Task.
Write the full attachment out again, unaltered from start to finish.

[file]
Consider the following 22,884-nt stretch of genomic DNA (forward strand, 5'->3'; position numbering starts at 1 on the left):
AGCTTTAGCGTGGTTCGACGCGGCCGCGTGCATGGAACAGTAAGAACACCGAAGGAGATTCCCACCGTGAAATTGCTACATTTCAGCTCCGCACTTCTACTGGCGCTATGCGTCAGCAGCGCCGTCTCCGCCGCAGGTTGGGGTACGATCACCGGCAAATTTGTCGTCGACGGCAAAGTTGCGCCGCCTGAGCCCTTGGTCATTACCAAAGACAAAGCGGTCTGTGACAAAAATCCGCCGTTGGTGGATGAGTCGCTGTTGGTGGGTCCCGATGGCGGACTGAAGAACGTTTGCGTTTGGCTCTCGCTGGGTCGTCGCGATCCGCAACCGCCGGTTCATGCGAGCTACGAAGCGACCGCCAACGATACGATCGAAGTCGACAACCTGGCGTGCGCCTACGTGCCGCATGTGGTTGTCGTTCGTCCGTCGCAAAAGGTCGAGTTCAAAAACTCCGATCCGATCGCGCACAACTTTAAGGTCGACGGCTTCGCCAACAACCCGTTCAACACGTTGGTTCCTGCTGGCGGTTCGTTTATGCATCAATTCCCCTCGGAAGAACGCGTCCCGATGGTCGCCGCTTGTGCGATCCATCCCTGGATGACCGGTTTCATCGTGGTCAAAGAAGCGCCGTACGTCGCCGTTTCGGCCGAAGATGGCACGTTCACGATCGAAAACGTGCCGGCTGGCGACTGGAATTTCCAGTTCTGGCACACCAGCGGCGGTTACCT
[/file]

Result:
Consider the following 22,884-nt stretch of genomic DNA (forward strand, 5'->3'; position numbering starts at 1 on the left):
AGCTTTAGCGTGGTTCGACGCGGCCGCGTGCATGGAACAGTAAGAACACCGAAGGAGATTCCCACCGTGAAATTGCTACATTTCAGCTCCGCACTTCTACTGGCGCTATGCGTCAGCAGCGCCGTCTCCGCCGCAGGTTGGGGTACGATCACCGGCAAATTTGTCGTCGACGGCAAAGTTGCGCCGCCTGAGCCCTTGGTCATTACCAAAGACAAAGCGGTCTGTGACAAAAATCCGCCGTTGGTGGATGAGTCGCTGTTGGTGGGTCCCGATGGCGGACTGAAGAACGTTTGCGTTTGGCTCTCGCTGGGTCGTCGCGATCCGCAACCGCCGGTTCATGCGAGCTACGAAGCGACCGCCAACGATACGATCGAAGTCGACAACCTGGCGTGCGCCTACGTGCCGCATGTGGTTGTCGTTCGTCCGTCGCAAAAGGTCGAGTTCAAAAACTCCGATCCGATCGCGCACAACTTTAAGGTCGACGGCTTCGCCAACAACCCGTTCAACACGTTGGTTCCTGCTGGCGGTTCGTTTATGCATCAATTCCCCTCGGAAGAACGCGTCCCGATGGTCGCCGCTTGTGCGATCCATCCCTGGATGACCGGTTTCATCGTGGTCAAAGAAGCGCCGTACGTCGCCGTTTCGGCCGAAGATGGCACGTTCACGATCGAAAACGTGCCGGCTGGCGACTGGAATTTCCAGTTCTGGCACACCAGCGGCGGTTACCT